Better, much better. Nearly three months after he last took a set, let alone a match, Andy Murray finally rediscovered his winning touch yesterday. The 23-year-old Scot beat Radek Stepanek 6-1, 6-4 in the second round of the Monte Carlo Masters in such emphatic fashion that it was hard to believe he had lost his previous four matches so badly.
If the world No 4 felt any nerves after a run which had ended with two successive defeats against players ranked outside the world's top 100, they were not apparent in his opening match of the clay-court season. Settling immediately on the surface which he admits can be his greatest challenge, Murray cruised to a third-round meeting today with France's Gilles Simon in confident fashion.
While Stepanek himself has not been in the best of form – the 32-year-old Czech has not won two matches in a row since the first week of the year – he is not short of experience or ability. Murray, however, rarely looked in trouble. The Scot quickly played himself into the match and was soon finding a good balance between defence and attack. Murray moved smoothly around the court and after some early caution started sliding into his shots with aplomb.
Stepanek held on to win his opening service game, but from that point onwards Murray took command, winning 10 of the next 11 games. The world No 4 won 18 of the last 22 points in the first set, in which he made just one unforced error.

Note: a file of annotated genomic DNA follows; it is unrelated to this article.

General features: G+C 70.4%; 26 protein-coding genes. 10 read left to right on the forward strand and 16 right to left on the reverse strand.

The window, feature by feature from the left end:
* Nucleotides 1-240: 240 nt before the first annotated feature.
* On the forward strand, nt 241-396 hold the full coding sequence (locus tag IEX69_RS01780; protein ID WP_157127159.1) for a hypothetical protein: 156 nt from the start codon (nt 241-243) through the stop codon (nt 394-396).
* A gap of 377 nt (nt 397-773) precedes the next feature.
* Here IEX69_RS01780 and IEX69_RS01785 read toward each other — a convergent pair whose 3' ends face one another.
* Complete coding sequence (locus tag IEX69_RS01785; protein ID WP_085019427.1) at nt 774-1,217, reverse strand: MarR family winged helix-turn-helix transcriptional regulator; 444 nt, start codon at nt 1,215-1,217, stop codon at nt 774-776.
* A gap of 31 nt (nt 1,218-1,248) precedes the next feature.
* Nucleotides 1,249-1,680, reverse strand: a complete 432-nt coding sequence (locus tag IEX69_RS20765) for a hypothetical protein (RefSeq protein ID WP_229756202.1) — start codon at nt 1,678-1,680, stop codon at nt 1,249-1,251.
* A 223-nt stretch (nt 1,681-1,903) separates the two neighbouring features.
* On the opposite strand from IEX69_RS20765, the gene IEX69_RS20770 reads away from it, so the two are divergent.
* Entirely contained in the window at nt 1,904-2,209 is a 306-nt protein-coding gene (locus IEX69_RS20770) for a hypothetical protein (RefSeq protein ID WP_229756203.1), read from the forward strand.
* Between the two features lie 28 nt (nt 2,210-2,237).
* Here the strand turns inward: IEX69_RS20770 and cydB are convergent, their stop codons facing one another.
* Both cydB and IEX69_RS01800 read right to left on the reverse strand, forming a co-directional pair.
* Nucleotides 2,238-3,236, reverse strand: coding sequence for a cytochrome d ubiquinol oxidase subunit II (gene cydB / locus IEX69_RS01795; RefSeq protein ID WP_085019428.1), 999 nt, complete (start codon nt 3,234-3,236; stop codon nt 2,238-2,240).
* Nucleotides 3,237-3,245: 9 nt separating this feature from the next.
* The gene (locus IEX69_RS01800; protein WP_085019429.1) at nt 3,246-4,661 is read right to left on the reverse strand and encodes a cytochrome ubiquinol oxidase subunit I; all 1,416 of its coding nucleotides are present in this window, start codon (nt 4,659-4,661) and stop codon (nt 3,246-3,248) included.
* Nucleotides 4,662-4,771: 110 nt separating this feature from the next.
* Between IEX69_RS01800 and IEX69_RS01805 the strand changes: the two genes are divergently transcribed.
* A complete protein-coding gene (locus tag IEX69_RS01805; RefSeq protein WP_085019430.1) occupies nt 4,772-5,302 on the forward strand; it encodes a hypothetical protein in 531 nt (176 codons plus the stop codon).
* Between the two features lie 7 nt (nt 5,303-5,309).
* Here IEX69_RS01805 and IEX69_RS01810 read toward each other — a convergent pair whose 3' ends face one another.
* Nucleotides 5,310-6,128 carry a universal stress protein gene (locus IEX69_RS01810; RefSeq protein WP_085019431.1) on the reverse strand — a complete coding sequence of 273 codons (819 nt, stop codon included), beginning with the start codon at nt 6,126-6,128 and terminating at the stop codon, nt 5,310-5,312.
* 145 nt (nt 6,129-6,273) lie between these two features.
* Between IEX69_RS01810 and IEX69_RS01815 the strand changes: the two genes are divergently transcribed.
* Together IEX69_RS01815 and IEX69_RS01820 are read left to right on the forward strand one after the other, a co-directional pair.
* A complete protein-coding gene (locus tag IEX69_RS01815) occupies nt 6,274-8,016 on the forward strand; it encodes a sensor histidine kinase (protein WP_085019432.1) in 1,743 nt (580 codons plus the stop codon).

Although he suffered a minor blip in the second set, when he lost three games in a row after taking a 4-1 lead, Murray soon resumed control. He broke Stepanek for the fifth time to secure victory after an hour and a half when he forced the world No 70 into a forehand error on his first match point.
"I played well," a satisfied Murray said afterwards. "I hit the ball big from the beginning of the match. For my first match on clay that was perfect."
Simon, who enjoyed a 6-3, 6-4 win over Spain's Albert Montanes, beat Murray in their first meeting four years ago, but has not won a set in their four subsequent meetings. "He's definitely a challenge," Murray said of the world No 24. "He's a very good player. I've had a lot of good matches with him. We always have long rallies and he doesn't make many mistakes."
Rafael Nadal, who is attempting to win the Monte Carlo title for a record seventh year in succession, also opened up in impressive fashion, beating Finland's Jarkko Nieminen 6-2, 6-2. When the world No 1 took the first eight points without reply a whitewash seemed on the cards, but Nieminen did eventually make a match of it.
The Spaniard, who faces a tricky third-round match with France's Richard Gasquet, said his pipe-opener was satisfactory but added: "I need a few more days. I have to play more aggressive on the backhand, I have to move better and I have to have a few less mistakes."